January 6, 2014

Introducing the Why

“Can I wash your windows?”

I was with my wife and two nieces in the parking lot of a local Chipotle. It was Saturday night, and we were looking forward to a relaxing night of food and fun. Almost out of nowhere, the grungy man appeared, startling our small group.

My car had just been washed, so I was honest with the man, not allowing my moving feet to pause on the pavement. Then he asked if I had any change. I didn’t, so once again, my reply was swift. “I’m sorry, I don’t have any.” By this point I was just trying to end the conversation.

The man looked at me, his voice broken and sincere. “No problem; I’m sorry to have bothered you.”

“You didn’t bother me,” I replied, a bit taken back.

It didn’t occur to me until about 60 seconds later, when we were already at the back of the long burrito joint line, that I hadn’t asked if the man was hungry. The passage I’d read that morning came crashing into my mind.

For I was hungry, and you gave me something to eat.” “Truly I tell you, whatever you did for one of the least of these brothers and sisters of mine, you did for me” (Matt. 25:35, 40).

I looked back at the parking lot, but the man was gone, and with him the opportunity to feed Jesus Himself.

Missed Opportunities

If we’re honest, we’re all a bit desensitized. How many times have we just kept walking, ignoring the pleas of a beggar on a busy street?

How many times have we purposely distracted ourselves, fumbling with the radio dial, to avoid the eyes of a man on a median holding nothing but a cardboard sign?

And how many times have we instinctively said, “I’m sorry, I don’t have any,” whether it’s true or not.

He’ll probably spend it on alcohol and drugs. And even if he is just hungry, you can’t help them all, right?

I’ve done all of the above and come up with a thousand excuses to salve my searing conscience. Yet, as I read Jesus’ words in Matthew 25, I’m convicted that coming up with a fresh excuse isn’t the correct answer.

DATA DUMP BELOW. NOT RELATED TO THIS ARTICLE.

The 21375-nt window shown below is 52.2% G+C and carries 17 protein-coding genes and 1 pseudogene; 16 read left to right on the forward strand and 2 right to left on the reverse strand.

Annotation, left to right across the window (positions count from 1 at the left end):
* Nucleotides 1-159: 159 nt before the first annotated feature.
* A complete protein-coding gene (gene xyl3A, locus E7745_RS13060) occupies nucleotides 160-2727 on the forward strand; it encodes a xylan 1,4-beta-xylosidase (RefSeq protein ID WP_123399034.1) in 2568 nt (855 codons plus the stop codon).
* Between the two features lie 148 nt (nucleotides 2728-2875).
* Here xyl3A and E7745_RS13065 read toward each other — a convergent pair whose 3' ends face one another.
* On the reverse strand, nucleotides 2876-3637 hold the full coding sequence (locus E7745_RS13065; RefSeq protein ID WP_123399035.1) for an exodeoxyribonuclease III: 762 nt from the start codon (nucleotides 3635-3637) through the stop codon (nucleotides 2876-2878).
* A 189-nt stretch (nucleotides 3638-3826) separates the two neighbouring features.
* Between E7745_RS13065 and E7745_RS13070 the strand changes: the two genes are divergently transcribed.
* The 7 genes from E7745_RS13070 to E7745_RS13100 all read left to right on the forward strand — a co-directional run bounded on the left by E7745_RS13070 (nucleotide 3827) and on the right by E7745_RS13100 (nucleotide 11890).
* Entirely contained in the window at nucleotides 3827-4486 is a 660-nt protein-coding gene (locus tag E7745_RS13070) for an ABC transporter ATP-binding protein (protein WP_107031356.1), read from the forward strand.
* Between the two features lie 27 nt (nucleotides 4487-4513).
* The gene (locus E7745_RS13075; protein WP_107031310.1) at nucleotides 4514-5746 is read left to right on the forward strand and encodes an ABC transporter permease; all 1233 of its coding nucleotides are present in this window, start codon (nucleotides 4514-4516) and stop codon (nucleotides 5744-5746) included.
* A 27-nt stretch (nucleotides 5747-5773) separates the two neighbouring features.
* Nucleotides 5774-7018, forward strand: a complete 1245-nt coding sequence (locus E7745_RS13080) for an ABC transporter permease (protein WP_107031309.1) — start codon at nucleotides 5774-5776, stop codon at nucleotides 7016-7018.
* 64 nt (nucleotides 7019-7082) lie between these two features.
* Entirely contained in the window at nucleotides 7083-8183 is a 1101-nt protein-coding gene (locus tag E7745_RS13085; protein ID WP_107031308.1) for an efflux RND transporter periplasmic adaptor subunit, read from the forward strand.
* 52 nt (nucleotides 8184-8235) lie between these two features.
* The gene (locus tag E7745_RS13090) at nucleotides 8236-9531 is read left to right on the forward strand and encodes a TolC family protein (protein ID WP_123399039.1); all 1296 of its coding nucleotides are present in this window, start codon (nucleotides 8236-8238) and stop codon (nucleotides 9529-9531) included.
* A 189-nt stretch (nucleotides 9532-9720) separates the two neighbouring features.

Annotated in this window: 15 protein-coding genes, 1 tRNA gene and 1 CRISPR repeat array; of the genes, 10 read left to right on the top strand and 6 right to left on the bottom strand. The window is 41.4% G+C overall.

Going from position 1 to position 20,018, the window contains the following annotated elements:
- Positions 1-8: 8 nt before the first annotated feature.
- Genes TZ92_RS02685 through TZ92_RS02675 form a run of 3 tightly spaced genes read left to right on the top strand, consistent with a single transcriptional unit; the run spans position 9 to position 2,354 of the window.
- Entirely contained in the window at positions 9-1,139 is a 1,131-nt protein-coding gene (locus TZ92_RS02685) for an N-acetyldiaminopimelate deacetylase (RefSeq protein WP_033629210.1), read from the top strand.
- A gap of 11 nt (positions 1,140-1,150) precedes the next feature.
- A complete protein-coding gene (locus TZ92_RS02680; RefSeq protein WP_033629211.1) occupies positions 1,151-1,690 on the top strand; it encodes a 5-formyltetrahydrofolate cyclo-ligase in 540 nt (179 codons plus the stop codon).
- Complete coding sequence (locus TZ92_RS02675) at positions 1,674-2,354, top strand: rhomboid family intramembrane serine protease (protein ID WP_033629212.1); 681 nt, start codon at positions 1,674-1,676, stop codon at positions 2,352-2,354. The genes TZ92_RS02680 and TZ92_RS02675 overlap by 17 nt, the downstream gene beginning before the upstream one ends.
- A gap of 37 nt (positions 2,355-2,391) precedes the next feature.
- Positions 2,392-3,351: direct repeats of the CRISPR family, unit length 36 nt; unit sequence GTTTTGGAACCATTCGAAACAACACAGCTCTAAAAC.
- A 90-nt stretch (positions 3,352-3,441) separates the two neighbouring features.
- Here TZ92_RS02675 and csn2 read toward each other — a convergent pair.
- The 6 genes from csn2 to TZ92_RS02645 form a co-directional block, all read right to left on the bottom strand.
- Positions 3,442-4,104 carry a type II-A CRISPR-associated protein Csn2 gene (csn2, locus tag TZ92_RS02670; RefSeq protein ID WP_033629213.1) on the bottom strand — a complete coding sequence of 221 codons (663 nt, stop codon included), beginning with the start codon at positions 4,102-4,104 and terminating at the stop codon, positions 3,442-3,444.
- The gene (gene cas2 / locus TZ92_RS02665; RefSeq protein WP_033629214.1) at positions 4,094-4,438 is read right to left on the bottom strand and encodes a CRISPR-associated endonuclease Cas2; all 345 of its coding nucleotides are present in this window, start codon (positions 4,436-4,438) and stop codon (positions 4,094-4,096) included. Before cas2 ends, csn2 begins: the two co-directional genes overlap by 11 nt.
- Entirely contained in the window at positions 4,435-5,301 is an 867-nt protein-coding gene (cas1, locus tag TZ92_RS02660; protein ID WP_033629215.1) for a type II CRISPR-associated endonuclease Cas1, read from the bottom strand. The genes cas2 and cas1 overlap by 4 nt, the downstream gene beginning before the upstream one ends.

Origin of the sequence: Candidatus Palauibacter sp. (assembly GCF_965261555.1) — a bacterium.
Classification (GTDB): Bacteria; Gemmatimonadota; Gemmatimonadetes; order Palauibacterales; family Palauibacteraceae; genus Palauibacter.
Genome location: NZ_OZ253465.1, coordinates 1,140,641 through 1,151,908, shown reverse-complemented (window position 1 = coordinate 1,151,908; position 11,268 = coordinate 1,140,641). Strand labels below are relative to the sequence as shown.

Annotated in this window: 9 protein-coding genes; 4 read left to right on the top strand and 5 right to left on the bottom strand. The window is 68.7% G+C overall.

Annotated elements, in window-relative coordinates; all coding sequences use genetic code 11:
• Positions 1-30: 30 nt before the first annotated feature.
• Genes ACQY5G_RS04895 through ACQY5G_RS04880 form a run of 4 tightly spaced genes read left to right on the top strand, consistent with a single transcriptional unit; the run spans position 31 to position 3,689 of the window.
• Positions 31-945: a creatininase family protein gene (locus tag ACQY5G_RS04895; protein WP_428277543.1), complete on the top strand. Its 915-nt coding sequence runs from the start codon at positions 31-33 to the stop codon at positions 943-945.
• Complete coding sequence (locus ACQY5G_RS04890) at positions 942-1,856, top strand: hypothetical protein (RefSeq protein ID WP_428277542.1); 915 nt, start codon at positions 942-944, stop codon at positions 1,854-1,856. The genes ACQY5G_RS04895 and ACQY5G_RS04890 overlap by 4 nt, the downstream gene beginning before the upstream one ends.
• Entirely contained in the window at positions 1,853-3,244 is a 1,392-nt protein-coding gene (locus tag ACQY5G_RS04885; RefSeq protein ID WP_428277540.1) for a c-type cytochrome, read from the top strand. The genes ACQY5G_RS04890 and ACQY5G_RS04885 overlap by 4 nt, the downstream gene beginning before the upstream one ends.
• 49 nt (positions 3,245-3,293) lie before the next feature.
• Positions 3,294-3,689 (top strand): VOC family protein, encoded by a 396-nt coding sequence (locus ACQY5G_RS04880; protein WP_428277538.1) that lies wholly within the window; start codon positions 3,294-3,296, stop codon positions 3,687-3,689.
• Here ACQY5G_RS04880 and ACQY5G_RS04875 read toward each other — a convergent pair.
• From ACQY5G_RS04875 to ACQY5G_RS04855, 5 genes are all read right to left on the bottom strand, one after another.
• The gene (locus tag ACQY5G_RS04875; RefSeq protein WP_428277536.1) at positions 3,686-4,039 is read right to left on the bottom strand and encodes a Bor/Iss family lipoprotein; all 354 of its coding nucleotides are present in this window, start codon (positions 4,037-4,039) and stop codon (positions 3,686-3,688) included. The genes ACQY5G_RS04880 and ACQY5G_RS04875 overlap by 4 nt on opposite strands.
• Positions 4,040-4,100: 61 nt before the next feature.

Jesus starts the parable by dividing everyone into two groups. Those on His right He joyfully commends for feeding the hungry, clothing the naked, and visiting the imprisoned. The ones on His left are condemned for ignoring the exact same needs.

What’s most intriguing about this parable is that the condemned seem genuinely surprised by their fate, as evidenced by their response to Jesus. “Lord, when did we see you . . . and . . . not help you?” (verse 44).

Jesus’ point: These are not the outright wicked; otherwise, they wouldn’t be surprised by His rebuke. No, as Ellen White wrote in her commentary on this parable, many of them were “church” people.

“In costly dwellings and splendid churches, the rich shut themselves away from the poor; the means that God has given to bless the needy is spent in pampering pride and selfishness.”1

There are times, such as that Saturday night, that I know that statement applies to me. Understanding Adventist theology is great, leading Sabbath school is important, and writing for the Review reaches thousands of people every month.

But that all means nothing if Jesus is standing right in front of me hungry, thirsty, naked, or sick, and I do nothing but give dismissive answers to end the encounter so I can enjoy my Saturday night.

It’s true: you and I cannot meet the needs of every down-and-out person walking the dirty streets of our world. But today we can make a difference for someone with whom we cross paths.

Christian recording artist Jason Gray says it like this: “God put a million, million doors in the world for His love to walk through. One of those doors is you.”2

I don’t know about you, but I’m starting to run low on excuses.

  1. Ellen G. White, The Desire of Ages (Mountain View, Calif.: Pacific Press Pub. Assn., 1898), p. 639.
  2. “With Every Act of Love” (2013).